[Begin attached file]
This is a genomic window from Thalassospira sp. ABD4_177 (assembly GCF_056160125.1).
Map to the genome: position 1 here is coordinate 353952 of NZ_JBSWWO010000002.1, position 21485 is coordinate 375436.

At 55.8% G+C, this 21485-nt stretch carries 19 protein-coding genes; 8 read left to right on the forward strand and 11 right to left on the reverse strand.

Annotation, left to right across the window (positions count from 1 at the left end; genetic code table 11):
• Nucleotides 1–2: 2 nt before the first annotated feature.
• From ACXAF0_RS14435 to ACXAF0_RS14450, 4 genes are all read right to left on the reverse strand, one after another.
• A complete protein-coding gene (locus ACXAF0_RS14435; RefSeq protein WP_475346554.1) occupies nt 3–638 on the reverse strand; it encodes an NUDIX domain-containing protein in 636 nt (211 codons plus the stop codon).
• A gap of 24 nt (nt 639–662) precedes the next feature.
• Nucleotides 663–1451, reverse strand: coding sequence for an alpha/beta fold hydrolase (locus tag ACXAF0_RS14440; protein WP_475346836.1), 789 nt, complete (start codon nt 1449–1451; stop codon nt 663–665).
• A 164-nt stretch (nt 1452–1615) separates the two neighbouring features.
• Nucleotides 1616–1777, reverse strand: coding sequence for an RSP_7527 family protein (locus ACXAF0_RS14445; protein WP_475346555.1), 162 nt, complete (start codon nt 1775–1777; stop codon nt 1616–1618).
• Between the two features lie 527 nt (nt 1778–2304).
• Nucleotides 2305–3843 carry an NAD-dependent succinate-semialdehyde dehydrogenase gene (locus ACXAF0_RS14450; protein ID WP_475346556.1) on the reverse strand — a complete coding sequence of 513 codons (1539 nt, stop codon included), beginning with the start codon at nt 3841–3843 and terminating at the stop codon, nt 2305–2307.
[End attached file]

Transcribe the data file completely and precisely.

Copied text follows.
This is a genomic window from Thalassospira sp. ABD4_177 (assembly GCF_056160125.1).
Map to the genome: position 1 here is coordinate 353952 of NZ_JBSWWO010000002.1, position 21485 is coordinate 375436.

At 55.8% G+C, this 21485-nt stretch carries 19 protein-coding genes; 8 read left to right on the forward strand and 11 right to left on the reverse strand.

Annotation, left to right across the window (positions count from 1 at the left end; genetic code table 11):
• Nucleotides 1–2: 2 nt before the first annotated feature.
• From ACXAF0_RS14435 to ACXAF0_RS14450, 4 genes are all read right to left on the reverse strand, one after another.
• A complete protein-coding gene (locus ACXAF0_RS14435; RefSeq protein WP_475346554.1) occupies nt 3–638 on the reverse strand; it encodes an NUDIX domain-containing protein in 636 nt (211 codons plus the stop codon).
• A gap of 24 nt (nt 639–662) precedes the next feature.
• Nucleotides 663–1451, reverse strand: coding sequence for an alpha/beta fold hydrolase (locus tag ACXAF0_RS14440; protein WP_475346836.1), 789 nt, complete (start codon nt 1449–1451; stop codon nt 663–665).
• A 164-nt stretch (nt 1452–1615) separates the two neighbouring features.
• Nucleotides 1616–1777, reverse strand: coding sequence for an RSP_7527 family protein (locus ACXAF0_RS14445; protein WP_475346555.1), 162 nt, complete (start codon nt 1775–1777; stop codon nt 1616–1618).
• Between the two features lie 527 nt (nt 1778–2304).
• Nucleotides 2305–3843 carry an NAD-dependent succinate-semialdehyde dehydrogenase gene (locus ACXAF0_RS14450; protein ID WP_475346556.1) on the reverse strand — a complete coding sequence of 513 codons (1539 nt, stop codon included), beginning with the start codon at nt 3841–3843 and terminating at the stop codon, nt 2305–2307.